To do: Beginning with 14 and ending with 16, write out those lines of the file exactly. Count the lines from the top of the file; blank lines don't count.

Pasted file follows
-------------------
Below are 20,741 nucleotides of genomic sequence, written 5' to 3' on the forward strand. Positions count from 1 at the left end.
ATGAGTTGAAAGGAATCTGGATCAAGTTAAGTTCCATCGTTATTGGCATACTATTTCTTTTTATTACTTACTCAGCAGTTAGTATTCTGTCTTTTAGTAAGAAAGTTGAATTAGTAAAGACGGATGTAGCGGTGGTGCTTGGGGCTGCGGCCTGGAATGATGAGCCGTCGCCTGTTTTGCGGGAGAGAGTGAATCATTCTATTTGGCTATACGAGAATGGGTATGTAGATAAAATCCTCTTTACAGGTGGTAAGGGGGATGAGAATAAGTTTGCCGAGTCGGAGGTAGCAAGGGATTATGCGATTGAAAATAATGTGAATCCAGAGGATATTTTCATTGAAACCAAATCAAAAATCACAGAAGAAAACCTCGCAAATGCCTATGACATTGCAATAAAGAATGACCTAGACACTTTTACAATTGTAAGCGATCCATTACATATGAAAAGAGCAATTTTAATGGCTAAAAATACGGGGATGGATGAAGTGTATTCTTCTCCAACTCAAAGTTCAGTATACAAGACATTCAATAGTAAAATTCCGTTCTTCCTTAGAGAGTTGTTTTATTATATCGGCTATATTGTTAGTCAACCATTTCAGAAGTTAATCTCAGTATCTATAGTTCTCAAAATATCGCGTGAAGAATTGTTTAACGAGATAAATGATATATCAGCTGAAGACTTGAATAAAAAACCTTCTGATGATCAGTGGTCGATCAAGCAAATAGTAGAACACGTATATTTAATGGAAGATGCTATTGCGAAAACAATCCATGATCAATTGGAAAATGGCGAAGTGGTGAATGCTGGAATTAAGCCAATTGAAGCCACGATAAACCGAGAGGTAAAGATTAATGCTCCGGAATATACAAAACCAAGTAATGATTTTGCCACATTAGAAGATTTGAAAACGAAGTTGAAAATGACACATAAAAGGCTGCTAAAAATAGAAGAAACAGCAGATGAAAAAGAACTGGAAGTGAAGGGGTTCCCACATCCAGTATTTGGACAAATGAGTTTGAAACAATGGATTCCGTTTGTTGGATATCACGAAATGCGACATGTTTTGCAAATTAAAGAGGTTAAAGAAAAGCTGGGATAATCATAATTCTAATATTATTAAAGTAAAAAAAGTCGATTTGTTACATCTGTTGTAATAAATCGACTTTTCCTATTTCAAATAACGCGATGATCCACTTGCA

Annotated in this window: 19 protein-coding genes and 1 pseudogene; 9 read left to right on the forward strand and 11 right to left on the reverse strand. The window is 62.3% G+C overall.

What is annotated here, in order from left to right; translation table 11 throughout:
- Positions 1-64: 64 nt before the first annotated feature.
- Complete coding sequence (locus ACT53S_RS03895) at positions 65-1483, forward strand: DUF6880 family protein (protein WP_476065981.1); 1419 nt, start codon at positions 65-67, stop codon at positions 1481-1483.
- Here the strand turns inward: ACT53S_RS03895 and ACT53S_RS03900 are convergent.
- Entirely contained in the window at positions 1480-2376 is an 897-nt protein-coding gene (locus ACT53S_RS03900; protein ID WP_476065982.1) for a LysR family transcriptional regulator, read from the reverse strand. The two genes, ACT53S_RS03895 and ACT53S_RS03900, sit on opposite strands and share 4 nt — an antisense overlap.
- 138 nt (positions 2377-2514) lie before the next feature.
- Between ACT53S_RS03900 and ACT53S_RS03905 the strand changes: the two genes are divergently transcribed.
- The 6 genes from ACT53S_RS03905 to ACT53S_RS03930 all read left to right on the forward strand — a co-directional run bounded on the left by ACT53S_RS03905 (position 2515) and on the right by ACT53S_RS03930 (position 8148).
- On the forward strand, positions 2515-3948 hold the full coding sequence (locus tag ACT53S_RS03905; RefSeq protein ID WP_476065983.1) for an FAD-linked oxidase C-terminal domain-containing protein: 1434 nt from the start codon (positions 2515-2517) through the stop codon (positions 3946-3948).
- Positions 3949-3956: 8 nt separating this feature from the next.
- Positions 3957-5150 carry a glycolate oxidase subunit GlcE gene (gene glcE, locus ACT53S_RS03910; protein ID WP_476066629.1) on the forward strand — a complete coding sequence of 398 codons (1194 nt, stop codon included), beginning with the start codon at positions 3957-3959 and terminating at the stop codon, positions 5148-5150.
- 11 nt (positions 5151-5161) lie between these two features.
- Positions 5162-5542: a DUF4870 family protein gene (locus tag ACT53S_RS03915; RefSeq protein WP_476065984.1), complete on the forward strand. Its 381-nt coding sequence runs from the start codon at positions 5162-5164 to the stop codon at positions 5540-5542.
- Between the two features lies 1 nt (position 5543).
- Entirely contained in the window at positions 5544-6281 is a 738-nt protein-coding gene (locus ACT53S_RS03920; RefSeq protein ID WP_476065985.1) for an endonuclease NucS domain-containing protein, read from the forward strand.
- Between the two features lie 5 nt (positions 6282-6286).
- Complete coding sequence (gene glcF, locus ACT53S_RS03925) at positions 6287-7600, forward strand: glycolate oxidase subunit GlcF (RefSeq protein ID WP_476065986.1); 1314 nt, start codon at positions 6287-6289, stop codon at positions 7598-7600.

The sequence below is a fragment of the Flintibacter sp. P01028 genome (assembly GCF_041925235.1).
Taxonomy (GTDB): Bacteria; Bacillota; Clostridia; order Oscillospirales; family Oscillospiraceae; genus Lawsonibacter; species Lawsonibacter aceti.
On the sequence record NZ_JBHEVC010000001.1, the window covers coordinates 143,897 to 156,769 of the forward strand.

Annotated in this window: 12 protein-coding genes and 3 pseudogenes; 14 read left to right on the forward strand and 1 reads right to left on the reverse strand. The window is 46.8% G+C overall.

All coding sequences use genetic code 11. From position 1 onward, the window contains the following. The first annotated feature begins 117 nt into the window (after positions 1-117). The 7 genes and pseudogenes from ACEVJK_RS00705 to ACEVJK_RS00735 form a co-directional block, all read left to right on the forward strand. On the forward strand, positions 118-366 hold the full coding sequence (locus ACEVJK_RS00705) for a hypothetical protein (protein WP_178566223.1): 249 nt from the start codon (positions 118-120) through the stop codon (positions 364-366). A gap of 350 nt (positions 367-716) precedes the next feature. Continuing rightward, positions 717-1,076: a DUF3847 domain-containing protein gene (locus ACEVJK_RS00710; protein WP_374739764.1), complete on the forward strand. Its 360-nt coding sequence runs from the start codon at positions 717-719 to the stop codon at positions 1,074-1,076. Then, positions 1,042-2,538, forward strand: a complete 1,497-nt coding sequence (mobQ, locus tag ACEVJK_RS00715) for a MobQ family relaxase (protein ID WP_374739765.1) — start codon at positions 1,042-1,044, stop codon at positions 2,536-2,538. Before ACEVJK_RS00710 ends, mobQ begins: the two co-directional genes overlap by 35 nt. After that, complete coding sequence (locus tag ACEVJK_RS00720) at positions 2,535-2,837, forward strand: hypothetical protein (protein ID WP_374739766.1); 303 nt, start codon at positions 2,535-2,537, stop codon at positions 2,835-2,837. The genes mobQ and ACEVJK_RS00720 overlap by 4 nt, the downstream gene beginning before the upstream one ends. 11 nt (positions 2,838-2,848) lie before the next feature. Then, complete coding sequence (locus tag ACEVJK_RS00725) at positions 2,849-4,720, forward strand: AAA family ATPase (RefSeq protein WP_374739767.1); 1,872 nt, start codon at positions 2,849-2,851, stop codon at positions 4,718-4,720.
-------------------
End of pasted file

- Positions 3957-5150 carry a glycolate oxidase subunit GlcE gene (gene glcE, locus ACT53S_RS03910; protein ID WP_476066629.1) on the forward strand — a complete coding sequence of 398 codons (1194 nt, stop codon included), beginning with the start codon at positions 3957-3959 and terminating at the stop codon, positions 5148-5150.
- 11 nt (positions 5151-5161) lie between these two features.
- Positions 5162-5542: a DUF4870 family protein gene (locus tag ACT53S_RS03915; RefSeq protein WP_476065984.1), complete on the forward strand. Its 381-nt coding sequence runs from the start codon at positions 5162-5164 to the stop codon at positions 5540-5542.